richly inlaid with gold. In that single room was a vast treasure
equal to the wealth of many a large city.

But what riveted the girl's attention even more than the fabulous
treasure of decorations were the files of gorgeously harnessed
warriors who sat their thoats in grim silence and immobility on
either side of the central aisle, rank after rank of them to the
farther walls, and as the party passed between them she could not
note so much as the flicker of an eyelid, or the twitching of a
thoat's ear.

"The Hall of Chiefs," whispered one of her guard, evidently
noting her interest. There was a note of pride in the fellow's
voice and something of hushed awe. Then they passed through a
great doorway into the chamber beyond, a large, square room in
which a dozen mounted warriors lolled in their saddles.

As U-Dor and his party entered the room, the warriors came
quickly erect in their saddles and formed a line before another
door upon the opposite side of the wall. The padwar commanding
them saluted U-Dor who, with his party, had halted facing the

"Send one to O-Tar announcing that U-Dor brings two prisoners
worthy of the observation of the great jeddak," said U-Dor; "one
because of her extreme beauty, the other because of his extreme

"O-Tar sits in council with the lesser chiefs," replied the
lieutenant; "but the words of U-Dor the dwar shall be carried to
him," and he turned and gave instructions to one who sat his
thoat behind him.

"What manner of creature is the male?" he asked of U-Dor. "It
cannot be that both are of one race."

"They were together in the hills south of the city," explained
U-Dor, "and they say that they are lost and starving."

"The woman is beautiful," said the padwar. "She will not long go
begging in the city of Manator," and then they spoke of other
matters--of the doings of the palace, of the expedition of U-Dor,
until the messenger returned to say that O-Tar bade them bring
the prisoners to him.

They passed then through a massive doorway, which, when opened,
revealed the great council chamber of O-Tar, Jeddak of Manator,
beyond. A central aisle led from the doorway the full length of
the great hall, terminating at the steps of a marble dais upon
which a man sat in a great throne-chair. Upon either side of the
aisle were ranged rows of highly carved desks and chairs of skeel
a hard wood of great beauty. Only a few of the desks were
occupied--those in the front row, just below the rostrum.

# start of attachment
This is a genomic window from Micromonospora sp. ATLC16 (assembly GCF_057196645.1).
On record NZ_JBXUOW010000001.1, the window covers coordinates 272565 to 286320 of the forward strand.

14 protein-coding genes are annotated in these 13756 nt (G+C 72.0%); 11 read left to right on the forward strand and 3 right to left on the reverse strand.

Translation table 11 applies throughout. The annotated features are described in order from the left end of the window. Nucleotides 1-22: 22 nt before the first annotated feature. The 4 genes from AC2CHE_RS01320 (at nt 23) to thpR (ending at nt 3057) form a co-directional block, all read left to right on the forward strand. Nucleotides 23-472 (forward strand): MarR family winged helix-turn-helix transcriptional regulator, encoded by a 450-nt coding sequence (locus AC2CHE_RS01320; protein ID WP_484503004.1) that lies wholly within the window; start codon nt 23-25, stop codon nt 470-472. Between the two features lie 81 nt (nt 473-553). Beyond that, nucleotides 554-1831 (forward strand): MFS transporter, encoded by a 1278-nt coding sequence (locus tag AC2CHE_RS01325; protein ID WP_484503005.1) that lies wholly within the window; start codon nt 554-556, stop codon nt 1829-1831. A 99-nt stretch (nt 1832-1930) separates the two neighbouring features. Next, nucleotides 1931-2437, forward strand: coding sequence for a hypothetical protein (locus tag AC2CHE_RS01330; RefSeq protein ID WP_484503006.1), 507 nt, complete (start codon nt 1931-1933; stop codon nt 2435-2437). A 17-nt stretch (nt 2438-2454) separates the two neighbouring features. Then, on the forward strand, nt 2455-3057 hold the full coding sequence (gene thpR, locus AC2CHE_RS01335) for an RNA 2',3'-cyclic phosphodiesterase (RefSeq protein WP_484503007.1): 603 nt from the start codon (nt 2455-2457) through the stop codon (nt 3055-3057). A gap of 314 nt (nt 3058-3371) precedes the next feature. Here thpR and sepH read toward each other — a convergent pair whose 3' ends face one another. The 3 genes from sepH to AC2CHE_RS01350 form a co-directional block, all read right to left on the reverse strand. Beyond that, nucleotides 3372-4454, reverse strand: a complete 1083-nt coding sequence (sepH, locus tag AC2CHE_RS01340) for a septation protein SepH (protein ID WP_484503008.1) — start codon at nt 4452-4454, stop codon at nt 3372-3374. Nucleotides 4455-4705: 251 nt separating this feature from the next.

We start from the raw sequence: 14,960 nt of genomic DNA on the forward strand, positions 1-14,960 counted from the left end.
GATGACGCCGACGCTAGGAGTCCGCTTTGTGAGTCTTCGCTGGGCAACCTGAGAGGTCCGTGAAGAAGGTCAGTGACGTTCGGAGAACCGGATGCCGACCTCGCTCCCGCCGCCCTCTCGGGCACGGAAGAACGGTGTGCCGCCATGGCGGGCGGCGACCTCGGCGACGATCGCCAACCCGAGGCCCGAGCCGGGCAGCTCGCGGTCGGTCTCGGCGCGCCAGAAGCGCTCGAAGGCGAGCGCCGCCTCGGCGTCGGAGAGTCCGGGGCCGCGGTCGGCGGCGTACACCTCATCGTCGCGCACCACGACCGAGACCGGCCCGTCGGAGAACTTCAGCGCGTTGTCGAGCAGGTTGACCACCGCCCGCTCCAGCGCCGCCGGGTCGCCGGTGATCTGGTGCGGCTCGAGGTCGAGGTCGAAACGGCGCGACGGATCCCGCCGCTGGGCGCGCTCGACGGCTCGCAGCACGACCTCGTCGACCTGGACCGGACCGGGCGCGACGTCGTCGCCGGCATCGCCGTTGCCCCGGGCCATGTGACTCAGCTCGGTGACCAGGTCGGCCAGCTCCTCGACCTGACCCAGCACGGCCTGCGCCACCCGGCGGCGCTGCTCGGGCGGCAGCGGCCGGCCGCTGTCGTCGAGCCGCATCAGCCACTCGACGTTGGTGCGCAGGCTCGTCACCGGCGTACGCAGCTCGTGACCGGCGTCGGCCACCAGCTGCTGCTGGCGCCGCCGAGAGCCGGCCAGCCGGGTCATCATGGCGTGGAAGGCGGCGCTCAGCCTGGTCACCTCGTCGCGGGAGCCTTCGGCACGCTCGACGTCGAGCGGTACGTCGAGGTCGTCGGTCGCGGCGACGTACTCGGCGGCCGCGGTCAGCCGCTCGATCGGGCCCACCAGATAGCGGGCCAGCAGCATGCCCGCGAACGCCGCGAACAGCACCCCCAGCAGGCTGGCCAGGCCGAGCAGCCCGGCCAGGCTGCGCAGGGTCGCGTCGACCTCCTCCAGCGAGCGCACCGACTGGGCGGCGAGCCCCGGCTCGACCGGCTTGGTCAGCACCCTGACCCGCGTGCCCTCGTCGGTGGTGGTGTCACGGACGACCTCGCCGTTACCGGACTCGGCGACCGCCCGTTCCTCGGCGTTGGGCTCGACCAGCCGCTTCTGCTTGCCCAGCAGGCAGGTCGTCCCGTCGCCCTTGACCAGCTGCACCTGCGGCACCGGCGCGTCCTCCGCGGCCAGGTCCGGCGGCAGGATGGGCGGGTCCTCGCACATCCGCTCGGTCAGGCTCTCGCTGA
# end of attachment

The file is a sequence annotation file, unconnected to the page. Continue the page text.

At the entrance U-Dor dismounted with four of his followers who
formed a guard about the two prisoners who were then conducted
toward the foot of the throne, following a few paces behind
U-Dor. As they halted at the foot of the marble steps, the proud
gaze of Tara of Helium rested upon the enthroned figure of the
man above her. He sat erect without stiffness--a commanding
presence trapped in the barbaric splendor that the Barsoomian
chieftain loves. He was a large man, the perfection of whose
handsome face was marred only by the hauteur of his cold eyes and
the suggestion of cruelty imparted by too thin lips. It needed no
second glance to assure the least observing that here indeed was
a ruler of men--a fighting jeddak whose people might worship but
not love, and for whose slightest favor warriors would vie with
one another to go forth and die. This was O-Tar, Jeddak of
Manator, and as Tara of Helium saw him for the first time she
could not but acknowledge a certain admiration for this savage
chieftain who so virilely personified the ancient virtues of the
God of War.

U-Dor and the jeddak interchanged the simple greetings of
Barsoom, and then the former recounted the details of the
discovery and capture of the prisoners. O-Tar scrutinized them
both intently during U-Dor's narration of events, his expression
revealing naught of what passed in the brain behind those
inscrutable eyes. When the officer had finished the jeddak
fastened his gaze upon Ghek.

"And you," he asked, "what manner of thing are you? From what
country? Why are you in Manator?"

"I am a kaldane," replied Ghek; "the highest type of created
creature upon the face of Barsoom; I am mind, you are matter. I
come from Bantoom. I am here because we were lost and starving."

"And you!" O-Tar turned suddenly on Tara "You, too, are a

"I am a princess of Helium," replied the girl. "I was a prisoner